1955 Mercedes-Benz 300 SLR Uhlenhaut Coupe sold for record $143M
One of two 1955 Mercedes-Benz 300 SLR Uhlenhaut Coupes has sold for 135 million euros ($143 million at current exchange rates), making it the most expensive car of all time, Mercedes said Thursday in a press release.
The gullwing coupe came from Mercedes' own collection and was bought by an unnamed collector at an auction held at the Mercedes-Benz Museum on May 5. The sale was arranged with help from auction house RM Sotheby's. Proceeds from the sale will go to the Mercedes-Benz Fund, which will provide educational and research scholarships in the areas of environmental science and decarbonization, the automaker said.
The coupe is named for its creator, Rudolf Uhlenhaut, the boss of Mercedes' racing department in the years immediately before and after World War II. In addition to the coupe that bears his name, Uhlenhaut's credits include the W196 Grand Prix car and the 300 SLR sports racer that famously won the Mille Miglia in the hands of Stirling Moss.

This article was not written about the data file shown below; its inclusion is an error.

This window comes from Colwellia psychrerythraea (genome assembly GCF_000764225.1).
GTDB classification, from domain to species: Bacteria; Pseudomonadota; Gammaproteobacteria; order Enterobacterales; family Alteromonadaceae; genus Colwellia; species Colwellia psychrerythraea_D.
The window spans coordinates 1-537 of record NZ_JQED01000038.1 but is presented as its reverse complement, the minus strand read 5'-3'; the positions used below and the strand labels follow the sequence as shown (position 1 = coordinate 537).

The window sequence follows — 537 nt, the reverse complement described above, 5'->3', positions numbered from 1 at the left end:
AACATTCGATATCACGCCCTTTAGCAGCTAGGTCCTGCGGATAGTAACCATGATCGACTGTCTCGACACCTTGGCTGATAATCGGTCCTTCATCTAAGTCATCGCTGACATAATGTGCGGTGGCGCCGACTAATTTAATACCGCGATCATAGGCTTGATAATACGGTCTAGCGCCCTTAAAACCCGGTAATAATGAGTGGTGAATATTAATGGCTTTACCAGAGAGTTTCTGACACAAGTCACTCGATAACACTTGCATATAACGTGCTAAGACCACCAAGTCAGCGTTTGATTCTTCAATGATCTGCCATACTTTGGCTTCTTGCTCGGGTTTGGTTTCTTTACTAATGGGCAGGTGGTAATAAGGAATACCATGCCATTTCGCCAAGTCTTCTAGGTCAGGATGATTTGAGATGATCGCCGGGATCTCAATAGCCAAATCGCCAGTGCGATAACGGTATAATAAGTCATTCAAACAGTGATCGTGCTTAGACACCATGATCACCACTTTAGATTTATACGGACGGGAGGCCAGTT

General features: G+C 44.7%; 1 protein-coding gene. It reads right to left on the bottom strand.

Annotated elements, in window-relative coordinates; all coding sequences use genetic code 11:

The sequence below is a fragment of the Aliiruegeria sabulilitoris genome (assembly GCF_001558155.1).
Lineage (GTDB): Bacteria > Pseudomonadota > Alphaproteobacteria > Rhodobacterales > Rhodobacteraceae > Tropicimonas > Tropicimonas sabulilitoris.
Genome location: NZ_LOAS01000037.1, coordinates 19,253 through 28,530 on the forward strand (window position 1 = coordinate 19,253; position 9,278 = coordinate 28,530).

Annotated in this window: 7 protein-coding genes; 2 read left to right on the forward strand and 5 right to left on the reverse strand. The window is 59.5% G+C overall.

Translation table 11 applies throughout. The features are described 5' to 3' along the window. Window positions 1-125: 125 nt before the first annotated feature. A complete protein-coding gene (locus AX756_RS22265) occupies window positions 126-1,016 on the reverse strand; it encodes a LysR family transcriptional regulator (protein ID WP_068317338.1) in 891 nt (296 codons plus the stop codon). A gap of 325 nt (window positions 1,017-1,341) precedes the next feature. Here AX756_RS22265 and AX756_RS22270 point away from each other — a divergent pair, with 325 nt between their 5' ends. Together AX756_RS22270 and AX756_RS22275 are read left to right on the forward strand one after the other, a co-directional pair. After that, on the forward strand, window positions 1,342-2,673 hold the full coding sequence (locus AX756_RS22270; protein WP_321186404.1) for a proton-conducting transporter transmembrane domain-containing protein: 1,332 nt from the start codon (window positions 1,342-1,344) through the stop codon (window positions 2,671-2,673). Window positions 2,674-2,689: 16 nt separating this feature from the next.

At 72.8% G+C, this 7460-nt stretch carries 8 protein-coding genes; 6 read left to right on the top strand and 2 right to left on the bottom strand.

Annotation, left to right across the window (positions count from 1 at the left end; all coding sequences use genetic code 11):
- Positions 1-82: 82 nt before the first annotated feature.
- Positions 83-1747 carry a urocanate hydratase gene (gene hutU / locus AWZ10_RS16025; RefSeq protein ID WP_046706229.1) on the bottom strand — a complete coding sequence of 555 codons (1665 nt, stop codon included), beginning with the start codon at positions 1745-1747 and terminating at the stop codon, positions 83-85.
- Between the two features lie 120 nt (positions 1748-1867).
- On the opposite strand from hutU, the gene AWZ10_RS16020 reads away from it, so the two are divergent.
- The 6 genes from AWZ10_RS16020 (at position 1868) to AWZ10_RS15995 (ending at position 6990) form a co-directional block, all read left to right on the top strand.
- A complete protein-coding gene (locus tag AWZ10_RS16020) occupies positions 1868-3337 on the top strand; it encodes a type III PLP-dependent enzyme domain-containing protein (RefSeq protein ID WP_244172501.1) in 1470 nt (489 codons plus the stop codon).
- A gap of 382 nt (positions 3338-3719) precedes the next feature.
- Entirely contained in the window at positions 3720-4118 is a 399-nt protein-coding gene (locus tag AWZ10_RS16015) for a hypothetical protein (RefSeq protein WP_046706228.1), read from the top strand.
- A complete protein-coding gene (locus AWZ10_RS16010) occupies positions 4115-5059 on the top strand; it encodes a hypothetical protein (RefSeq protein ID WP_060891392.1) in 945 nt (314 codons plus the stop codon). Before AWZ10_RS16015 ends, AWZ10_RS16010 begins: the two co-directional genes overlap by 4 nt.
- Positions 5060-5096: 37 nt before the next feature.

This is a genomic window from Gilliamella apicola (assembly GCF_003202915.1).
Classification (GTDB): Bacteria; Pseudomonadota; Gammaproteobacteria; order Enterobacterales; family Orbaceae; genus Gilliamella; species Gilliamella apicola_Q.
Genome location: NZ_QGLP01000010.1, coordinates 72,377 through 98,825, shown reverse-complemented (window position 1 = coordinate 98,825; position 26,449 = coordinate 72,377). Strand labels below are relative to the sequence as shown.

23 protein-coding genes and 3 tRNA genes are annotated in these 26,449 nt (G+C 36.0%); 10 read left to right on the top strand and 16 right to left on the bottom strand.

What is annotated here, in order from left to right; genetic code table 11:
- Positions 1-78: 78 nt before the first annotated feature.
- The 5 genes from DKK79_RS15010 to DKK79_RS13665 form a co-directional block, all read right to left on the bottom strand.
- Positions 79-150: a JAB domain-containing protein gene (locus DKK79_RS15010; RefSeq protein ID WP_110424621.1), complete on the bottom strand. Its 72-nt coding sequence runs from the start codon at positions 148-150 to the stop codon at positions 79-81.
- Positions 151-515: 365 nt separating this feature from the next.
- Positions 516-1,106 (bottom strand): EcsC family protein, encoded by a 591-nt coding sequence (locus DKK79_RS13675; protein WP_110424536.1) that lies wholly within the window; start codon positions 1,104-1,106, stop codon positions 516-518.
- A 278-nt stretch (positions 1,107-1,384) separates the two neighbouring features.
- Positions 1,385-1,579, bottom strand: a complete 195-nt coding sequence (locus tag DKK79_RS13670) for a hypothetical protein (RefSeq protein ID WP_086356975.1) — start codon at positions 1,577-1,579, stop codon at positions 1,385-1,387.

1955 Mercedes-Benz 300 SLR Uhlenhaut Coupe
The Uhlenhaut Coupe was intended as a successor to Moss' roofless 300 SLR. It had a bored-and-stroked version of the W196's straight-8 and was clothed in streamlined bodywork incorporating the gullwing doors that had already appeared on the 300 SL road car by this time.
However, the Uhlenhaut Coupe never got a chance to race. Shortly after it was completed, Mercedes pulled out of racing following a disastrous crash at the 1955 24 Hours of Le Mans. Aside from a handful of rallies and privateer efforts, Mercedes wouldn't formally return to racing until the 1980s.
The two Uhlenhaut Coupe prototypes were consigned to Mercedes' non-public classic collection, where the second prototype will remain. One of the conditions of the sale is that the car "will remain accessible for public display and special occasions," Marcus Breitschwerdt, head of Mercedes-Benz Heritage, said in a statement. So the now-privately owned Uhlenhaut coupe might actually see the light of day more often than it did while owned by Mercedes.